For the last year or so, I’ve been using an effects pedal from Digitech, the iStomp, in front of my Digitech RP500 running my patch set. I just added another iStomp to my rig, and I reckon it’s time to talk about it.
UPDATE: This post has been edited to reflect the fact that Digitech has updated the iStomp app to work with iOS 11. Yippee!
Not just a dedicated FX pedal
The iStomp is an unusual pedal in that it has no dedicated FX in it. Basically, the iStomp is a digital device that will load any effect that Digitech supplies for it (and the company supplies dozens of FX, mostly free for the download, about which more in a moment). So it can be a distortion pedal, a chorus, a reverb, a delay, a rotary speaker, an auto-filter, and lots of other things–just not all at once.
The iStomp has been discontinued recently by Digitech, but you can easily find them used in good to great condition in the neighborhood of $50 on eBay and from used instrument dealers like Guitarcenter.com. Digitech still offers 47 effects for the iStomp via download, and the Stomp Shop app that you use to do that is still available for (free) download from Digitech’s site and from Apple’s app store.
A caveat is that the Stomp Shop cable supplied by Digitech for connection between the iStomp and your iOS device is an older design; it works fine with my iPad2 (which I’m keeping around just to use with the iStomp), and with my old iPhone 4, but not with my iPhone 5. (An adapter for the old-style cable to iPhone 5 and later is available from Apple, and that’s the only one Digitech recommends. I’ve tried an alternative brand, and it didn’t work very well.) Finally, the iStomp runs on wall power, not batteries, so you need to make room for it in your electrical setup.
Caveats Aside, It’s a Lot of FX for Short Money
In effect, Digitech has taken the FX it put into the RP series devices and broken them out one by one, so a player who’s more comfortable with a traditional stompbox setup–i.e. with a device that you can control in real time using fingers on dials instead of a computer interface–can pick and choose among those FX and produce a stompbox that’s dedicated to one and only one. But unlike a regular stompbox, you can load a different effect into the iStomp any time you choose. You don’t need to be a computer wiz to load an effect; if you’re comfortable setting up and using apps on your iPhone or iPad, you know how to use the iStomp.
The list of FX on offer are–with one exception–free to download and use in your iStomp. You can see the full list here. There’s plenty of stuff on that list that a harmonica player can use. That includes two reverbs–a Lexicon hall and a spring–a few delays, an overdrive or two, a rotary speaker, two multi-timbral pitch shifters (one modeled on the Boss Octaver), plenty of choruses and flangers, tremolos, vibratos, the FX25 envelope filter, and more. I just love that FX25 envelope filter model; it’s very easy to set up distinctive auto-wah sounds on it that respond easily to breath pressure, but don’t cross the line into feedback territory. The iStomp has four rotary dials for changing sounds in real time; some of the FX use all of the dials, some use only two or three, depending on the nature of the effect (and how the original hardware the effect is modeled on is set up). The only other control is a footswitch for turning the effect on and off. (If you want a footpedal for controlling FX in real time like the ones on the Digitech RPs, get an RP.)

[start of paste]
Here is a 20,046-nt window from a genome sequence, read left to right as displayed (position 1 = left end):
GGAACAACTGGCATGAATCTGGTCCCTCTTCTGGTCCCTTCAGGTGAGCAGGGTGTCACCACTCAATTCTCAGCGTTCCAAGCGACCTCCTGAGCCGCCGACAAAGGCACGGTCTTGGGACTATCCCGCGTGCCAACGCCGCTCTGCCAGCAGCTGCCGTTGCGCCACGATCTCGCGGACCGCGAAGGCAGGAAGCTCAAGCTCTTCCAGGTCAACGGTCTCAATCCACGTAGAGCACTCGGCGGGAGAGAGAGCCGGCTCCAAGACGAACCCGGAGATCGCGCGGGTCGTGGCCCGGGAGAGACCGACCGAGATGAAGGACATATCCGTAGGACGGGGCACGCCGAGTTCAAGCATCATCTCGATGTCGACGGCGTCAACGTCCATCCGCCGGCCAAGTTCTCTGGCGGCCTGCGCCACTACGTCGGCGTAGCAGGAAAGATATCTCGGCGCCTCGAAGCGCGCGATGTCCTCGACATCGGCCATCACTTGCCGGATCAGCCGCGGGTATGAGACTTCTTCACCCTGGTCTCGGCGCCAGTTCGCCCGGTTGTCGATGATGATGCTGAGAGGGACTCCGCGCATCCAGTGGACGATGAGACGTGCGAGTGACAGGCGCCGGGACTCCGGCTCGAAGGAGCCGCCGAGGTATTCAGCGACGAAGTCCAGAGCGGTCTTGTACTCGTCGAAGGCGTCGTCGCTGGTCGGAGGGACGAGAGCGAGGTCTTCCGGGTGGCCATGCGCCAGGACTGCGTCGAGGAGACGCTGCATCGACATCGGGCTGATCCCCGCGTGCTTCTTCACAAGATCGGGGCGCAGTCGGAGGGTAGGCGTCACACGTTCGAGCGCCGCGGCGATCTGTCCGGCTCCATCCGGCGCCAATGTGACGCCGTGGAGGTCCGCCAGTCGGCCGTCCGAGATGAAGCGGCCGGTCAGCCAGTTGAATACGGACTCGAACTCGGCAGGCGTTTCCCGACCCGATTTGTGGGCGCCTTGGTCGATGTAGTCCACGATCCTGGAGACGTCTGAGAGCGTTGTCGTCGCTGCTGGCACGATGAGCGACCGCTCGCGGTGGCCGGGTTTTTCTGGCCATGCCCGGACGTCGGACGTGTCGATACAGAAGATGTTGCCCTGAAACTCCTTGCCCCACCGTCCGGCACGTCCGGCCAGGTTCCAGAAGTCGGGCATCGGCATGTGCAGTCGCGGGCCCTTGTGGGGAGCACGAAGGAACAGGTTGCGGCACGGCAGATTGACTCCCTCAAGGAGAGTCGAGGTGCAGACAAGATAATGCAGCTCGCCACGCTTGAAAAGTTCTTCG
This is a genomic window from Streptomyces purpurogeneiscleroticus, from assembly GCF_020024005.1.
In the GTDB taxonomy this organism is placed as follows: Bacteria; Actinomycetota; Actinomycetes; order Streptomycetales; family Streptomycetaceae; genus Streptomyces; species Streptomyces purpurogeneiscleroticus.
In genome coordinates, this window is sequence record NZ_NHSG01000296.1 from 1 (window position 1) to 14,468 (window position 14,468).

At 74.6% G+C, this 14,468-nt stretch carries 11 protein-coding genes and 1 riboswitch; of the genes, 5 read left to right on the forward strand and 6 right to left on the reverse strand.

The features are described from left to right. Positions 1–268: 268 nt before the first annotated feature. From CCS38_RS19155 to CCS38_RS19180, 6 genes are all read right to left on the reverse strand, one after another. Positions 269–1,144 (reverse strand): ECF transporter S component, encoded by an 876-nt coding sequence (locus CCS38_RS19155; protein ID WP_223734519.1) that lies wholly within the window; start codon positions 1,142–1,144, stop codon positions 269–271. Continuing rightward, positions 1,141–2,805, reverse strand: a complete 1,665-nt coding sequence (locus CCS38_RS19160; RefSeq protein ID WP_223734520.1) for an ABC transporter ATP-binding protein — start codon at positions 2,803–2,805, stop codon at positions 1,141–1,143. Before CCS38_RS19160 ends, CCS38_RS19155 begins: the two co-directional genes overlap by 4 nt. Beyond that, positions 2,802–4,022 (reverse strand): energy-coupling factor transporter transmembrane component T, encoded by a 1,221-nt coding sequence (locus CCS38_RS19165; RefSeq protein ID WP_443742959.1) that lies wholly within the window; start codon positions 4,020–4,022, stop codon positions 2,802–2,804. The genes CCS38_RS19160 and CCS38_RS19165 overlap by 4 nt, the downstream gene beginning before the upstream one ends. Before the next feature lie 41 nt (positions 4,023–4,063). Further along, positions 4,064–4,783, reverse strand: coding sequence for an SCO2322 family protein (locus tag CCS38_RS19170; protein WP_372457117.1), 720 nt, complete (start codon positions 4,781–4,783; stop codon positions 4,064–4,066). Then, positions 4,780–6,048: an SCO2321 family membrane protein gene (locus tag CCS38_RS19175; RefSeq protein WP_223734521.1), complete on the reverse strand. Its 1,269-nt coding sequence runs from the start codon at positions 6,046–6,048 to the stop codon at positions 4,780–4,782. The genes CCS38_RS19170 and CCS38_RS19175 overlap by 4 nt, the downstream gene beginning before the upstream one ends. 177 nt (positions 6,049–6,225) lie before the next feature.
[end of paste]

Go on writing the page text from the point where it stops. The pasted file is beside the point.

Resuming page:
Good Standalone, Good in Front of Your Digitech RP
At current used prices the iStomp is probably the least expensive choice out there for a high quality standalone reverb or delay floor pedal, and the modulation and pitch FX sound great too. (The multi-timbral Swing Shift pitch shifter doesn’t have all the flexibility of an Electro Harmonix POG or HOG, but it sounds good and costs a few hundred dollars less.) Running one or two in front of your Digitech RP allows you to get past the RP’s one-modulation-effect-per-patch limitation without taking up a whole lot of space at your feet. The device has practically zero self-generated noise to my ears, so dropping it into an FX chain doesn’t add the wrong kind of dirt to your sound.
Right now I’m running two iStomps with my rig; one loaded with the Swing Shift multi-timbral pitch shifter at the front of my FX chain, followed by the FX25 envelope filter (autowah), then the RP500. (I don’t care to load either of those iStomps with a reverb or delay, because the RP500 has a very nice selection of both already.) With this setup I can produce some very big sounds indeed. (And when you add the Zoom G3 into the picture via a parallel chain, hoo boy.)
If you’ve already got a traditional harp rig–a bullet-ish or vocal mic into a tube amp–one of the reverbs or delays might be the best first choice for the iStomp, especially if you don’t already have a decent version of either of those FX. The next in line for a traditional rig might be the rotary speaker effect, which can help a harp player produce very convincing Hammond organ-type tones. (Add another iStomp running the Swingshift multi-timbral pitch shifter in front of the rotary speaker effect and the organ sounds get even more convincing.) For players who already use a battery of FX, or (like me) one or two multiFX devices in their chains, you can take your pick.
This technology obviously didn’t have the market effect that Digitech was hoping for, or by now we’d have the iStomp 2 or 3 instead of it being discontinued. But there’s plenty of them around, they’re inexpensive, and they work completely as advertised. I’m keeping mine.